Winona County officials have nixed a major mega-dairy expansion to nearly four times the county's animal limit.
The five-member Winona County Board of Adjustment in southeastern Minnesota voted 2-2 Thursday on whether to deny the variance request, a tie vote that constitutes a denial. The chair of the board had recused himself because he had spoken out against the project prior to joining the board.
The vote is a major blow for Daley Farms of Lewiston. The family dairy operation in Winona County has fought for years to expand amid industry consolidation with fewer, larger farms. The dispute has wound through courts and embodies deep tensions in farm country over the growth of large-scale farming, with opponents saying the practices are too harmful to rural communities and the environment.
Ben Daley, who spoke at Thursday's meeting, could not immediately be reached for comment. He told the board that dairy farmers compete in a global commodity market and that the variance would allow the milking operation "to continue for another generation."
The Daleys had asked for a variance to expand to 5,968 animal units — about 3,901 dairy cows and 525 heifers — a total significantly higher than the county's limit of 1,500 animal units per feedlot.
Matthew Berger, a lawyer for the family, told the board the cap on herd size has hurt the county's farm economy. The cap was enacted in 1998. The number of dairy farms in the county has dropped from 378 in 1997 to 160 in 2017, he said.
He also said the Minnesota Pollution Control Agency determined that the Daley Farms expansion would not have the potential for significant environmental effects.
Citizens concerned about the size of the dairy and its effects on the environment and the health of the surrounding rural community were not allowed to speak at the meeting.
Concern over large feedlots has run particularly high in southeastern Minnesota because of the area's karst topography. The unusually porous rock makes it easy for animal manure applied to fields for fertilizer to contaminate groundwater and wells with nitrate, which can be toxic and even deadly for infants, and the region suffers from generally higher nitrate levels.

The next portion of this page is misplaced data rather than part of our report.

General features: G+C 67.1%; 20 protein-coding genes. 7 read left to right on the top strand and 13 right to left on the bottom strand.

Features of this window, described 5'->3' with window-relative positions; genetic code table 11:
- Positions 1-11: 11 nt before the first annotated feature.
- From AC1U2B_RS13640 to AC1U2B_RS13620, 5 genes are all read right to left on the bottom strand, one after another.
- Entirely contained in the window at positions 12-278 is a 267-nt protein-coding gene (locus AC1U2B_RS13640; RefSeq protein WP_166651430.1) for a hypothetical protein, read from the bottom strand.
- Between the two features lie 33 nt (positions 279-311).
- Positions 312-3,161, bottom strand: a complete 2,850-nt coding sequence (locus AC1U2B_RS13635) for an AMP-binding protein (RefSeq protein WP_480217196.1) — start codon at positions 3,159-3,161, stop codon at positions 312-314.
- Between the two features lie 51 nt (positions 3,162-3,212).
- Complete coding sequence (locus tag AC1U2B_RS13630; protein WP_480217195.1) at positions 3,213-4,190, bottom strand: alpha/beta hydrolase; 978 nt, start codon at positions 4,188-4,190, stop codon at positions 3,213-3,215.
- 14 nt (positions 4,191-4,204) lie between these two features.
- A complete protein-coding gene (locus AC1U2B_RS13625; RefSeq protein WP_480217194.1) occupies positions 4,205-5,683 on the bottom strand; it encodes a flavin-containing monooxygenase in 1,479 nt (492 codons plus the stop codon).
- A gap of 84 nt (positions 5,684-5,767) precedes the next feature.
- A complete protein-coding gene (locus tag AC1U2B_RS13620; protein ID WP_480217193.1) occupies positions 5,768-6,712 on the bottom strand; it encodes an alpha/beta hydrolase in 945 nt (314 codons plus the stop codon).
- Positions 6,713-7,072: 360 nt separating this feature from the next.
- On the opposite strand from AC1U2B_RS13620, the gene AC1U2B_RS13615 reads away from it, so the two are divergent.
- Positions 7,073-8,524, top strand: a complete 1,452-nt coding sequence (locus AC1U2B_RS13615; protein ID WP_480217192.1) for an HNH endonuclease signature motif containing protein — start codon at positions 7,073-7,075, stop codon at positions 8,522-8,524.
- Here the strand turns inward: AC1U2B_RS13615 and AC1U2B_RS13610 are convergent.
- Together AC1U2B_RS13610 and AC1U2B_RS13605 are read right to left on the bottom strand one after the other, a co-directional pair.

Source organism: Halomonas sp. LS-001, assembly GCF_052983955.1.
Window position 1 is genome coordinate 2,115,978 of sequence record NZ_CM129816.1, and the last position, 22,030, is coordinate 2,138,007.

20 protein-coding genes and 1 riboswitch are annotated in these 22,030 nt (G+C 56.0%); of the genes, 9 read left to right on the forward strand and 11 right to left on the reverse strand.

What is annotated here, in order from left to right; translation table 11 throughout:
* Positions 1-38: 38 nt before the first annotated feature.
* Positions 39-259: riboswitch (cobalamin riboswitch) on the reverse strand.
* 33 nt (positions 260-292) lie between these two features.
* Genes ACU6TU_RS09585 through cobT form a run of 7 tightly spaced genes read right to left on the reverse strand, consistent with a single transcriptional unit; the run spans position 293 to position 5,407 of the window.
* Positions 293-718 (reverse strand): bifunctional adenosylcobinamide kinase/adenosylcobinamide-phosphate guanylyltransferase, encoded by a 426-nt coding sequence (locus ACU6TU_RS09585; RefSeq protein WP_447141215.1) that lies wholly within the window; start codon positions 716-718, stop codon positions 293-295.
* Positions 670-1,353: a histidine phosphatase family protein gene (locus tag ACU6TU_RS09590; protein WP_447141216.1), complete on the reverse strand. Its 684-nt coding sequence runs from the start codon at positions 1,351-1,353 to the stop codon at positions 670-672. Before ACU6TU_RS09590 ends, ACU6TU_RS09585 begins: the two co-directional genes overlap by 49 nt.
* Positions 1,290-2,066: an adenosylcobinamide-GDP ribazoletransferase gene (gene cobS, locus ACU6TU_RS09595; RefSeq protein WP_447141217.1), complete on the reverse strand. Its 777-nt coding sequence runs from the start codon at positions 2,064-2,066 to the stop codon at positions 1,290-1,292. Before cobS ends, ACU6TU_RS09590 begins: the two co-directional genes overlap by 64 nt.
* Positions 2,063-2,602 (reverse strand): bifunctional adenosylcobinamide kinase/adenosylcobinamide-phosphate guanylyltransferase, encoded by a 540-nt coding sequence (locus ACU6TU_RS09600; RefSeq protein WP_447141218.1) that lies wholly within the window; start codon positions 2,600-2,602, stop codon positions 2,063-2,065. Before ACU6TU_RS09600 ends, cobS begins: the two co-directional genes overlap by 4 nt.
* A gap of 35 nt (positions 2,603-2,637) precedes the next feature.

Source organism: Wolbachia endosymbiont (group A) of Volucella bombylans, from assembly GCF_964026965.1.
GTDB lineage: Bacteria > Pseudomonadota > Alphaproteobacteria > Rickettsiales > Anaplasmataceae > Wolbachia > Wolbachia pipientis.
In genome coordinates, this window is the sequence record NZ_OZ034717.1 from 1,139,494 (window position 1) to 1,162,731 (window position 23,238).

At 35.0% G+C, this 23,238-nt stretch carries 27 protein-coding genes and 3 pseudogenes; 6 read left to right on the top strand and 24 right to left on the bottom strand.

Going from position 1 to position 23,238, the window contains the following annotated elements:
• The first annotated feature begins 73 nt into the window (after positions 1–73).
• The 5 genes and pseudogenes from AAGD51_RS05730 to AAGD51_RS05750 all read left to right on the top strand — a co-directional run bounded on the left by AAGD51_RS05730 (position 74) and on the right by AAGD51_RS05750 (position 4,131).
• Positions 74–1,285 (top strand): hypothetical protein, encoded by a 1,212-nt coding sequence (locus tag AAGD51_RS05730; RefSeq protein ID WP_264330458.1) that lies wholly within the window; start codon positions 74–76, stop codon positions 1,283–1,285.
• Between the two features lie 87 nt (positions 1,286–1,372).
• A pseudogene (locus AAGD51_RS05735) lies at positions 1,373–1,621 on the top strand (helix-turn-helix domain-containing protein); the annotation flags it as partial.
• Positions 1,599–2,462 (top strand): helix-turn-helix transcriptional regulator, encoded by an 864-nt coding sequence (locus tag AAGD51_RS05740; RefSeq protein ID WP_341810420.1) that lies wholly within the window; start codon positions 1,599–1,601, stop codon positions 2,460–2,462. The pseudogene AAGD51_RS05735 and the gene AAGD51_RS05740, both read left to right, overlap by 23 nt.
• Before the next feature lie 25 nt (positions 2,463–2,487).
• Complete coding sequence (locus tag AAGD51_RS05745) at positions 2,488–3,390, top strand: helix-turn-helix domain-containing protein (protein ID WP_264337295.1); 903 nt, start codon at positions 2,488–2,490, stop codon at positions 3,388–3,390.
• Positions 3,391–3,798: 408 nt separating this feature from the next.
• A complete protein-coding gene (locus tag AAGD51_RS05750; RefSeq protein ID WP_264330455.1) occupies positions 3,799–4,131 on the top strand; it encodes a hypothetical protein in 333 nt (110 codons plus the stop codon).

The county is among several in Minnesota that cap animal units on feedlots, but most of the limits tend to be about 2,000 to 3,000 animal units.
Board Member Elizabeth Heublein said during the meeting that she voted to deny the Daley Farms request mainly due to water quality concerns. The local aquifers and many local drinking water wells are already contaminated with nitrate, she said, and she could not justify granting an exception that would add to the load. People need to think harder about what the bottom line means, she said.
"We always think about what it's going to cost or what it's going to make," she said. "It's time that we reflect on that and move in a direction where the bottom line is not one but three: our community, our ecology and our economics."
Heublein and the other board member who voted against the variance, Kelsey Fitzgerald, both indicated during the meeting that they support the Land Stewardship Project. The Minnesota nonprofit advocates for sustainable land use and has an office in Lewiston. Fitzgerald said she is a member.
Paul Reuvers, an attorney representing Winona County in the litigation with the Daley family, said he was not surprised the request for a variance failed.
"They are asking for almost a quadrupling of the animal unit cap in the county," Reuvers said. "They're essentially trying to rewrite the ordinance."
Reuvers said he expects the Daleys to appeal and that the matter will be back in Winona County District Court because there is already an open court file.
Tim Ahrens, who runs a printing business near Altura in Winona County, helped organize a recent petition drive to show support for the county's existing feedlot limit. They collected more than 165 signatures. The denial was the right decision, he said, but the tie surprised him because the animal unit cap is "pretty clear law."
"I wish it could be some closure and we could bring forward some collaboration on a food system that works for everybody," he said.
It's the second time the Daleys' variance application has failed.
The Board of Adjustment also rejected the request in 2019, and the Daley family sued Winona County. The family accused the board of bias because some of the members were affiliated with the Land Stewardship Project.
A District Court judge agreed the board's decision showed bias. The family then sought a Court of Appeals decision to direct the variance be granted, but that court said the Daleys' request had to go back to the Board of Adjustment for reconsideration. The board's makeup has changed since 2019.
Ahrens said he hopes Thursday's second denial bring some closure.
"I hope it's closure, we'll see," he said.